Insuring her Precious Moments figurines collection was a no-brainer for Gail Russell, who lives in Jupiter, Fla. But when she first looked into doing it more than 20 years ago, she found that the figurines weren't fully covered under her homeowner's policy. And adding them to it would have been exorbitantly expensive.
So Russell scouted out specialized insurers of collectibles.
Today, she pays $120 a year to insure her 200-piece porcelain collection, worth about $17,000.
"Other friends don't insure collections," adds Russell. "Perhaps they don't know their value. For me, it's a long-range investment."
Serious collectors know that failing to insure a collection can be costly. Homeowners insurance generally doesn't always cover it or will give you just a discounted payout. But starting at about $75 a year, you can get $10,000 worth of blanket coverage that protects every item at full value.
Not every collectible is worth insuring, though. The rule of thumb: It must have a secondary market. Items like miniature dollhouses, Lenox pottery, Lionel model trains, GI Joe action figures and jukeboxes qualify. But your DVD collection doesn't make the grade.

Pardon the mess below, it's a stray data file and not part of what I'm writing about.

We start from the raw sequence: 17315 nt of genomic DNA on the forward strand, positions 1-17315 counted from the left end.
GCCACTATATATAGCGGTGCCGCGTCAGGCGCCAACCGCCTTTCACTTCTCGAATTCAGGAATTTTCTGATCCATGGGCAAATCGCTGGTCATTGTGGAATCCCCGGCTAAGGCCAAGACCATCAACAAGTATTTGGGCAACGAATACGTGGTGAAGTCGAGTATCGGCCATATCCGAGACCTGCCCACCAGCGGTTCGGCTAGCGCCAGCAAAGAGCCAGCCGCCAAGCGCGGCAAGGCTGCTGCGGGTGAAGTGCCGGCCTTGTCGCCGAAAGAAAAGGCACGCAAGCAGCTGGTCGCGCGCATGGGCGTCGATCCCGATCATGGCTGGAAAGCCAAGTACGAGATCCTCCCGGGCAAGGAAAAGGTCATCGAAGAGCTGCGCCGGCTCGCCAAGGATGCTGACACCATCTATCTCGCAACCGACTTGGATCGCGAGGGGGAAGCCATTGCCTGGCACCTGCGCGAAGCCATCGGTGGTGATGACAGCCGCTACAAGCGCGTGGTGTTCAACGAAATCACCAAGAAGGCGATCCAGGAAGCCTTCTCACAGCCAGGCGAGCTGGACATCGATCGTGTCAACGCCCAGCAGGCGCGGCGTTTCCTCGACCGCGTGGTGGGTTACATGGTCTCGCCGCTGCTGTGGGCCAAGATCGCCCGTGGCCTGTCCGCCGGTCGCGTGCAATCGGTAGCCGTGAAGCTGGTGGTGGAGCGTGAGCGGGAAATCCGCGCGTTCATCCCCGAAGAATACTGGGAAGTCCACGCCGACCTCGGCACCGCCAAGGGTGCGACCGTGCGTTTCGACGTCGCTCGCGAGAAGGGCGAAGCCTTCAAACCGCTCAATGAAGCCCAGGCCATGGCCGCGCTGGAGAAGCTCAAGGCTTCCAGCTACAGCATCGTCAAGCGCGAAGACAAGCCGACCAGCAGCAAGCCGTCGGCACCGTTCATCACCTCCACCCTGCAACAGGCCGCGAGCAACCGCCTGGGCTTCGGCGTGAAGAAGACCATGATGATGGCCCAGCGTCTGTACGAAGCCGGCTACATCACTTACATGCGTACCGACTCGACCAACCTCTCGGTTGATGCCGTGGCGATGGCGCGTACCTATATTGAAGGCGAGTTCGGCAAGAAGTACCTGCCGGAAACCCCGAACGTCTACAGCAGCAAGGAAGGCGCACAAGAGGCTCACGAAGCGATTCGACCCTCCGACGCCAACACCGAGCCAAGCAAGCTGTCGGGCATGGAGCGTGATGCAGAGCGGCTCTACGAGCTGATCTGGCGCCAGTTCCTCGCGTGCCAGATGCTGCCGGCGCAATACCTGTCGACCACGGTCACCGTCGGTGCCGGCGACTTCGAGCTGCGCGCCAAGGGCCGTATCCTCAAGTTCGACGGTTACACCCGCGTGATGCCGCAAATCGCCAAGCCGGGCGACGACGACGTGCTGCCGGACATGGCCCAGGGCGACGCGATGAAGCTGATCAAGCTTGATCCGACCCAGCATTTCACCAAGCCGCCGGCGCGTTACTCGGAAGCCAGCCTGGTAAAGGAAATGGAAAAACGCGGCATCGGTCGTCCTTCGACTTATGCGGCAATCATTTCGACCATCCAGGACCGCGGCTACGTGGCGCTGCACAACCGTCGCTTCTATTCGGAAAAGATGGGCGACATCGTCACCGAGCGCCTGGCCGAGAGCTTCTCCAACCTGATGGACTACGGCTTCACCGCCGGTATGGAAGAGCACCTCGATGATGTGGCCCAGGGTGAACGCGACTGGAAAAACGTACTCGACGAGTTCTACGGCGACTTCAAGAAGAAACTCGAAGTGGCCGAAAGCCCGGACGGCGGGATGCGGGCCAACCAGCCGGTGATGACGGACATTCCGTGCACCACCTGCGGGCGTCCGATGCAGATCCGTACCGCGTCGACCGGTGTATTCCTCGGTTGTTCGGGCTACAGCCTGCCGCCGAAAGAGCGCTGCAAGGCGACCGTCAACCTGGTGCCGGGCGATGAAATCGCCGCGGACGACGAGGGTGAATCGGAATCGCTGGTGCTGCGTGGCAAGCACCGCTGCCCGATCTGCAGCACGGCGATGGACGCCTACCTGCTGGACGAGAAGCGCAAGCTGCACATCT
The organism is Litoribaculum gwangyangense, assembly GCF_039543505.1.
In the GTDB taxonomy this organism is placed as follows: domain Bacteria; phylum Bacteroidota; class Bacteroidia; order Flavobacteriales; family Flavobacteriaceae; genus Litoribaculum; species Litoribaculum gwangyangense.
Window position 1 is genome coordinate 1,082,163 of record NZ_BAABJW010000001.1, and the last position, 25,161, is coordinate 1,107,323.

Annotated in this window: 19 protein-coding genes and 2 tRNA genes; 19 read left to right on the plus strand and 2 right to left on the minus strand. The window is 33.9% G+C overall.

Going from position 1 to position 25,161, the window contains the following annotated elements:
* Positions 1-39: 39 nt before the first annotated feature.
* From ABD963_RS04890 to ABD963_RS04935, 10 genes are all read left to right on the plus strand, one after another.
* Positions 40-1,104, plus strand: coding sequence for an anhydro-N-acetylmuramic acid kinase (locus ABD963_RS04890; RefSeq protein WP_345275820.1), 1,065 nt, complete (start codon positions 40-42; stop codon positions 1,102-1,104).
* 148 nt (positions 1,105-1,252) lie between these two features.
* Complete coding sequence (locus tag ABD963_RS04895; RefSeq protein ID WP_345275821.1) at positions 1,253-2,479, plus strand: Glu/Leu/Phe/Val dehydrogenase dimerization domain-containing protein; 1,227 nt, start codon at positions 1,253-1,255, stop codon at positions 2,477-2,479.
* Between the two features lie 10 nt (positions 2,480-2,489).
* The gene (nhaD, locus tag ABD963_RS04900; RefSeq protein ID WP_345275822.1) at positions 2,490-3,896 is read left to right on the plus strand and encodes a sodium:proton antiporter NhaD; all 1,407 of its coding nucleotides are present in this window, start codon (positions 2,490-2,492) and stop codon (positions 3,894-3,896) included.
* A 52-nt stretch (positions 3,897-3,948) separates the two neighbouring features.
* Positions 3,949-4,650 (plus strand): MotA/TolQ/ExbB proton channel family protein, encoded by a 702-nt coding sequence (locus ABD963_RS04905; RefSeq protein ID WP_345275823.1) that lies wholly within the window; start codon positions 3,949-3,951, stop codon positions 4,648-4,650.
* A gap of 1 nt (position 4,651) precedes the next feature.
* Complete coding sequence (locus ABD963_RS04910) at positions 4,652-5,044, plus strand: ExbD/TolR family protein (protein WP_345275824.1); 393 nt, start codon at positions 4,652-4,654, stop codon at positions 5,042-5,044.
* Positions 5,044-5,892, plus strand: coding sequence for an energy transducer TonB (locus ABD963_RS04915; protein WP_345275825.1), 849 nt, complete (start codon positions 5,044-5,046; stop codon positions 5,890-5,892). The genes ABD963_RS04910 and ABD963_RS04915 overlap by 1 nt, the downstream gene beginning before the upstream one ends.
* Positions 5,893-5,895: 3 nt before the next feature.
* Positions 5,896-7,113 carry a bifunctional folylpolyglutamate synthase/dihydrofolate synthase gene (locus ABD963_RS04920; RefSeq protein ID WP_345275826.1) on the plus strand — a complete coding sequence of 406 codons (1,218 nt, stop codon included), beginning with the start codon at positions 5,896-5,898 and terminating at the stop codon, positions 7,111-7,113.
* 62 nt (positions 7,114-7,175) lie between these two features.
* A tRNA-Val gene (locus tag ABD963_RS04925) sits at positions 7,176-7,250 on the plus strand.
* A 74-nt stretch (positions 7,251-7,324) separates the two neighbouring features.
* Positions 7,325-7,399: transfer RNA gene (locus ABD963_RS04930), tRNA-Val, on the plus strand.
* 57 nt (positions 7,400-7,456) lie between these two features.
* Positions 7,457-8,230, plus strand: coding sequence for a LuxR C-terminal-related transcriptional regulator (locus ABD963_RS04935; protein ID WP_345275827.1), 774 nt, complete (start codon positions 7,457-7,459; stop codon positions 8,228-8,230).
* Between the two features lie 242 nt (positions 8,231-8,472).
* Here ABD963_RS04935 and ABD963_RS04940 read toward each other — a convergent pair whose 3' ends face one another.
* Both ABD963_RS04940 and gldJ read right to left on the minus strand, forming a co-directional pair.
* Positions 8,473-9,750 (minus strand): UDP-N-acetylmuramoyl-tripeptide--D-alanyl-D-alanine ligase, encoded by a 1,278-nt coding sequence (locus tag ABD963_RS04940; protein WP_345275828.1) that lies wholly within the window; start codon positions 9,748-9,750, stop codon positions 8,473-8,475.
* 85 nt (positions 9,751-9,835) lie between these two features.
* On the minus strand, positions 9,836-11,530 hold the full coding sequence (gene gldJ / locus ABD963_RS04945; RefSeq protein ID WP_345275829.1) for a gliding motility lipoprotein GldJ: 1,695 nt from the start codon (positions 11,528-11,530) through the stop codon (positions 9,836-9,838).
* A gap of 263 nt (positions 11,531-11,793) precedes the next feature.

Here are some tips for navigating the collectible insurance market.
- Consider opting for "agreed value" coverage. Most specialized insurance is sold on agreed value — the value that you and your insurer mutually agree to in advance. You'll need photos and receipts to help you get an accurate quote.
"If the collection is damaged or destroyed, you get the full amount," says Jill Bookman, CEO of American Collectors Insurance in Cherry Hill, N.J. "But if your collection is insured with a standard personal property policy" — what's typically found in a homeowner's policy — "you receive replacement cost, minus depreciation."
Applying value to unique collectibles can be tricky — you might need an expert appraisal. Over the years, insurers have seen collections of magician cups and balls, antique hat pins, Civil War medical memorabilia — and even shrunken heads.
- Choose an insurer that has special expertise in your type of collectible. For example, American Collectors originally insured automobile memorabilia but now has expanded into a variety of collectibles. AXA Art Group insures a wide range of artwork.
Jim Mazepa of Sarasota, Fla., who has collected thousands of rare stamps, suggests you check out insurers by asking fellow collectors what experience they've had with them. He has insured his stamps with Collectibles Insurance Services for more than 30 years.
- Factor inflation into your insurance contracts — "Always include it," says Mazepa. He suggests providing for a 5 percent annual rise in value.
- Review your collection annually. Collectors often add pieces but forget to update their insurance.
Constance Gustke write on business issues and is a contributor to CNBC.